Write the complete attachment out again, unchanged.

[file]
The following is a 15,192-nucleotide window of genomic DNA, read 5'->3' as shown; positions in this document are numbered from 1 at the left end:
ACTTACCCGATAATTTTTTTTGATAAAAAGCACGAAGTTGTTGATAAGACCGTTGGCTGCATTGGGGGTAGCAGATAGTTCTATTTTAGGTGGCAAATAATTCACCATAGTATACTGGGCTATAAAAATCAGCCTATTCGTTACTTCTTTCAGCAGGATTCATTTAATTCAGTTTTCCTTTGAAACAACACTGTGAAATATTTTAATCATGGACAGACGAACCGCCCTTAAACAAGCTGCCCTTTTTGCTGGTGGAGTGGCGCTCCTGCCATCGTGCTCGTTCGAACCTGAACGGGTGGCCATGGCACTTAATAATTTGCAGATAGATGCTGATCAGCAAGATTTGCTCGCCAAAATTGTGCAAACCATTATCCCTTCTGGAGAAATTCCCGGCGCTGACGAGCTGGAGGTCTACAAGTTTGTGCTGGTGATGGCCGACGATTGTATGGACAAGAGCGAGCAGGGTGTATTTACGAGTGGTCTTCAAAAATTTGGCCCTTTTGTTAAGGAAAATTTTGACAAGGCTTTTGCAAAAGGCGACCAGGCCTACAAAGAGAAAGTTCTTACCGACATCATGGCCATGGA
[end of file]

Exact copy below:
The following is a 15,192-nucleotide window of genomic DNA, read 5'->3' as shown; positions in this document are numbered from 1 at the left end:
ACTTACCCGATAATTTTTTTTGATAAAAAGCACGAAGTTGTTGATAAGACCGTTGGCTGCATTGGGGGTAGCAGATAGTTCTATTTTAGGTGGCAAATAATTCACCATAGTATACTGGGCTATAAAAATCAGCCTATTCGTTACTTCTTTCAGCAGGATTCATTTAATTCAGTTTTCCTTTGAAACAACACTGTGAAATATTTTAATCATGGACAGACGAACCGCCCTTAAACAAGCTGCCCTTTTTGCTGGTGGAGTGGCGCTCCTGCCATCGTGCTCGTTCGAACCTGAACGGGTGGCCATGGCACTTAATAATTTGCAGATAGATGCTGATCAGCAAGATTTGCTCGCCAAAATTGTGCAAACCATTATCCCTTCTGGAGAAATTCCCGGCGCTGACGAGCTGGAGGTCTACAAGTTTGTGCTGGTGATGGCCGACGATTGTATGGACAAGAGCGAGCAGGGTGTATTTACGAGTGGTCTTCAAAAATTTGGCCCTTTTGTTAAGGAAAATTTTGACAAGGCTTTTGCAAAAGGCGACCAGGCCTACAAAGAGAAAGTTCTTACCGACATCATGGCCATGGA